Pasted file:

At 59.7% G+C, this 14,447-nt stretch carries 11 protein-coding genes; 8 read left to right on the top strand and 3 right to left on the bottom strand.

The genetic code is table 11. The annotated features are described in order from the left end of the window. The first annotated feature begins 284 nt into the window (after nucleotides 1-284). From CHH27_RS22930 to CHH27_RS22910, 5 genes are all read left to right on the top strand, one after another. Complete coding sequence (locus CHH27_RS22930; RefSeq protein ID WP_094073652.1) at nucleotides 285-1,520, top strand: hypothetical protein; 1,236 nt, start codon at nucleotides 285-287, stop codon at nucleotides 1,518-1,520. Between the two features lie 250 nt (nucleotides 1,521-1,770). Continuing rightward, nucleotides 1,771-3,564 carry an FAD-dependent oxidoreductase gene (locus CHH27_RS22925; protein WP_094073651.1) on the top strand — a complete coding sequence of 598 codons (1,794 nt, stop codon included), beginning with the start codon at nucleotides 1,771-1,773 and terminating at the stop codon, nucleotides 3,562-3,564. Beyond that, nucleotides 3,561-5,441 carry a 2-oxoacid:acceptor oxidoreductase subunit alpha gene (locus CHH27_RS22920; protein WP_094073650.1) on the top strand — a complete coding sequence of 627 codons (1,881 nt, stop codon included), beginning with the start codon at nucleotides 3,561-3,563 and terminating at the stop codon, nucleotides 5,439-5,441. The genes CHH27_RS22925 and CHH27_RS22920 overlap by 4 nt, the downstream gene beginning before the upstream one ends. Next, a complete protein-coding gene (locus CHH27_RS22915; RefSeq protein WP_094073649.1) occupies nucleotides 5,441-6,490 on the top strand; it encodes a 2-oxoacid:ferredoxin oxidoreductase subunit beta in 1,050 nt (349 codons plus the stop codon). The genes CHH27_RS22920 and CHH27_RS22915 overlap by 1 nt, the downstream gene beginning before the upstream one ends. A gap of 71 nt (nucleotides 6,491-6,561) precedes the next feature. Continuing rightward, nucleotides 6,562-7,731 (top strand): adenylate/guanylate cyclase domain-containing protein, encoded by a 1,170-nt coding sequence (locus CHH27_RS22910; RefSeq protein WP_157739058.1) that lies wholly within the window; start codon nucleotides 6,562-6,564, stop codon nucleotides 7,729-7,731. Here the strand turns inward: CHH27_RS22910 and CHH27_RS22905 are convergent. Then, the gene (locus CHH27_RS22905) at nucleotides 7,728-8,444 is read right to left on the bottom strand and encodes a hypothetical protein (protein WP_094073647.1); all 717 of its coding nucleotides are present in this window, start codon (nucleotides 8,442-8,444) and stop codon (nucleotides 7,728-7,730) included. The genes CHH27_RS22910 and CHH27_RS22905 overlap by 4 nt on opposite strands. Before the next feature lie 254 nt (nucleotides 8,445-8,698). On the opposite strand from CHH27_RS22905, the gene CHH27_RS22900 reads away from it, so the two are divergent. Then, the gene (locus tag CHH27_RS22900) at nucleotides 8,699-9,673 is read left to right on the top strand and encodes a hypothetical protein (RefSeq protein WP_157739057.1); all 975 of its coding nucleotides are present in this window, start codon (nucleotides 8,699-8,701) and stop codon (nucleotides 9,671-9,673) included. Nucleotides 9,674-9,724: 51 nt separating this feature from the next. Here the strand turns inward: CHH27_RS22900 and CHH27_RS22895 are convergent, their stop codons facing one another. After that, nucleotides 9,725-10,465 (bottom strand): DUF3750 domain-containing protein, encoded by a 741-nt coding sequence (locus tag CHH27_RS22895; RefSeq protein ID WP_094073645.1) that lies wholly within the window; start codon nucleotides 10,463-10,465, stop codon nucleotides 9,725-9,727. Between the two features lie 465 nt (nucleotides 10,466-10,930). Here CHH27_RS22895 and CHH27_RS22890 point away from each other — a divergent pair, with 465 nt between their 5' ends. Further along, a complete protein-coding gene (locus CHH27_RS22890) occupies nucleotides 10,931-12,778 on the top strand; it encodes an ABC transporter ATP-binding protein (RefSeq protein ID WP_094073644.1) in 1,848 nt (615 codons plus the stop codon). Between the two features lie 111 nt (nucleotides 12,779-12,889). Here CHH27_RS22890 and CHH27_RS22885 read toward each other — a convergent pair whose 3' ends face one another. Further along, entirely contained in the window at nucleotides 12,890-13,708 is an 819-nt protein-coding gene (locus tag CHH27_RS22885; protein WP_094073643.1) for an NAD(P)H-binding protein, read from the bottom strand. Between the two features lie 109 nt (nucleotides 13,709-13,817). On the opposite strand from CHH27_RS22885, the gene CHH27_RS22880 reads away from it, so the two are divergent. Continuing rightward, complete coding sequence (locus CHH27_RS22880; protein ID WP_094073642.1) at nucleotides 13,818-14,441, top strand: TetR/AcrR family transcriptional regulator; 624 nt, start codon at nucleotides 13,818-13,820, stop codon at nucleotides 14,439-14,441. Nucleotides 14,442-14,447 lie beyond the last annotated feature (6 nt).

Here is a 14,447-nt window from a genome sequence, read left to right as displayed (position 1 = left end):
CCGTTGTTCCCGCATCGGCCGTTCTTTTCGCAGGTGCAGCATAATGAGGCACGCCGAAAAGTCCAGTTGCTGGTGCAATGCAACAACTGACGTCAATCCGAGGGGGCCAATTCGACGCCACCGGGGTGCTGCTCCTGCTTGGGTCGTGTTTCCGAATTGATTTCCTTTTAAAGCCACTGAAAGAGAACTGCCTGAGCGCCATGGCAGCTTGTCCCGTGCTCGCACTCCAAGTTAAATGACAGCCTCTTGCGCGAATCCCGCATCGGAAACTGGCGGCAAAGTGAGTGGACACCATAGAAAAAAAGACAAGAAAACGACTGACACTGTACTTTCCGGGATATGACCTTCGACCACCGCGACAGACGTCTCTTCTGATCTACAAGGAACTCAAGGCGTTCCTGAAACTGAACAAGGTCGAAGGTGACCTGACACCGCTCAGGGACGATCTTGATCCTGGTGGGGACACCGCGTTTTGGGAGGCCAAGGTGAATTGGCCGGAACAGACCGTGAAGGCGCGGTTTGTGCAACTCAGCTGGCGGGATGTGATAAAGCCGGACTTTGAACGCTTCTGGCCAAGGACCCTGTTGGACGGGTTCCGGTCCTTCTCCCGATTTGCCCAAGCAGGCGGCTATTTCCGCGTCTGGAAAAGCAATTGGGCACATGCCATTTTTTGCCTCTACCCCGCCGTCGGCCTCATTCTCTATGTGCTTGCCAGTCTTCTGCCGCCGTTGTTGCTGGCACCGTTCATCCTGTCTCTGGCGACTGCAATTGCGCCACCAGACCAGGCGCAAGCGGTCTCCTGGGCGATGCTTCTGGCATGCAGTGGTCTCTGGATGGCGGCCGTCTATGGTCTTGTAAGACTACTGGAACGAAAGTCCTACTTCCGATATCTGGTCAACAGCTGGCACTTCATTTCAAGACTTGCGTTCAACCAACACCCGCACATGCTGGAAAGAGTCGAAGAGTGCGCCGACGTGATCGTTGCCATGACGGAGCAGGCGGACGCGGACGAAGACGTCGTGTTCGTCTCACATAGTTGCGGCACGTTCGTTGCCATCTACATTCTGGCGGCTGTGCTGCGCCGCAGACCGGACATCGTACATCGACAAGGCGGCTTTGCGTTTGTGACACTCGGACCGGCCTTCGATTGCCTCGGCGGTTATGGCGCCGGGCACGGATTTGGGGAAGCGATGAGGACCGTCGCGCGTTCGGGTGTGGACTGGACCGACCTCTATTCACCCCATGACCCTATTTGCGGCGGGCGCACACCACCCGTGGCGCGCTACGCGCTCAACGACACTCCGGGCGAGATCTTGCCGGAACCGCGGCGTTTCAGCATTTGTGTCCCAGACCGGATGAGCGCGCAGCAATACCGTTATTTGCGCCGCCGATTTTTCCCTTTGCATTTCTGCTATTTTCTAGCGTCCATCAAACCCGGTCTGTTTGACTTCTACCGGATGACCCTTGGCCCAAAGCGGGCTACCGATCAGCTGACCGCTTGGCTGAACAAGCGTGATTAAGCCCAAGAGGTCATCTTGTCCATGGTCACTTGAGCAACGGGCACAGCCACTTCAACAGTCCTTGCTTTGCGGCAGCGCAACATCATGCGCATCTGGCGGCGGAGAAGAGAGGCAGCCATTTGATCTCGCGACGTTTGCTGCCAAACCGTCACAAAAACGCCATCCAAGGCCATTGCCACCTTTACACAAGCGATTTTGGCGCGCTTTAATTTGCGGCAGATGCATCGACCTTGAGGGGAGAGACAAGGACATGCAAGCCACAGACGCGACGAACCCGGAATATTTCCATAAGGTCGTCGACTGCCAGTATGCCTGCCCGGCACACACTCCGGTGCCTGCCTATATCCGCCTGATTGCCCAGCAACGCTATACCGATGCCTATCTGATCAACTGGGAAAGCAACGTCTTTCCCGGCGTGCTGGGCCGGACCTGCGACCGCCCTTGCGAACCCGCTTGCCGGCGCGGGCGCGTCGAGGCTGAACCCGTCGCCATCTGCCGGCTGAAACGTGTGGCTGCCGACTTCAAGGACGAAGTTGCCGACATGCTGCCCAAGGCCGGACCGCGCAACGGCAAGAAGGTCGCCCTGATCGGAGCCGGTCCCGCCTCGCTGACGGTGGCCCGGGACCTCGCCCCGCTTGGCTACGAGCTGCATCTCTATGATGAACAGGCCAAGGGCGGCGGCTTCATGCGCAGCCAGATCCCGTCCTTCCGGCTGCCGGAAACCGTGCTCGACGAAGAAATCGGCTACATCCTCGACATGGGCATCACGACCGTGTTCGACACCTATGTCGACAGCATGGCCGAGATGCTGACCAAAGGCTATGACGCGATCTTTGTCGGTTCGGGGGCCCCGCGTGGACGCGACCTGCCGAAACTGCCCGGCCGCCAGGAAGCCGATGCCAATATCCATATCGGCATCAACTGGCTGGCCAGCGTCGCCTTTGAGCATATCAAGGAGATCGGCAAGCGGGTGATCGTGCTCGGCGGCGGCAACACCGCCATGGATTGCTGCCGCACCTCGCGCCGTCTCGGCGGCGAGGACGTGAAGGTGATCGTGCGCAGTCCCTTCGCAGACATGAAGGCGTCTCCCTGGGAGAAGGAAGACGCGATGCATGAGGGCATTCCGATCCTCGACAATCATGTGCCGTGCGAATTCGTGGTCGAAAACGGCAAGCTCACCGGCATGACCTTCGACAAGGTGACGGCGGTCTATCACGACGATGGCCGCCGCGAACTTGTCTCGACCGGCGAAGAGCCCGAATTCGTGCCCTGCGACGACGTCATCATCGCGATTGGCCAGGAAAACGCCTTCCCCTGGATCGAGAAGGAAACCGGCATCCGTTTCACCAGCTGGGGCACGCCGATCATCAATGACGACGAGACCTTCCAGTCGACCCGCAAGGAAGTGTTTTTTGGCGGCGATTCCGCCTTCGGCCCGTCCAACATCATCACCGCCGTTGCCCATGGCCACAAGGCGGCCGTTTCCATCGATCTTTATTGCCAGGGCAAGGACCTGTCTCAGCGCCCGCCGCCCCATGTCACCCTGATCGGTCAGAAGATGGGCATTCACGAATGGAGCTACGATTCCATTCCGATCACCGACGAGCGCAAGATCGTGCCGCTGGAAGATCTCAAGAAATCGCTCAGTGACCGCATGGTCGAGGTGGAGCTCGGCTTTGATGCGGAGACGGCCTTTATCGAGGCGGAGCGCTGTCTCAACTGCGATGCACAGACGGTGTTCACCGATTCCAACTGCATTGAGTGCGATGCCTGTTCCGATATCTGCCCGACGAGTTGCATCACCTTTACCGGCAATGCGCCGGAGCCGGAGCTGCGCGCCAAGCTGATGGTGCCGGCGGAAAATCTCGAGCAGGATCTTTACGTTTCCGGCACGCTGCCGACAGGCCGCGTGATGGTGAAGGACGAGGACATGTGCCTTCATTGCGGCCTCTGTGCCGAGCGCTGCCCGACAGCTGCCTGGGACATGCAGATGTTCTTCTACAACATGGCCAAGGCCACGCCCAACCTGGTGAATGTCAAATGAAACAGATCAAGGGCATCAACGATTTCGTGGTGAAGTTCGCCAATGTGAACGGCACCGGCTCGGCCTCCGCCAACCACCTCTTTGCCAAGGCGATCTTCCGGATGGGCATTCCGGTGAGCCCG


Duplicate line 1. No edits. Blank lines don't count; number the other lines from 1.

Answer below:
At 59.7% G+C, this 14,447-nt stretch carries 11 protein-coding genes; 8 read left to right on the top strand and 3 right to left on the bottom strand.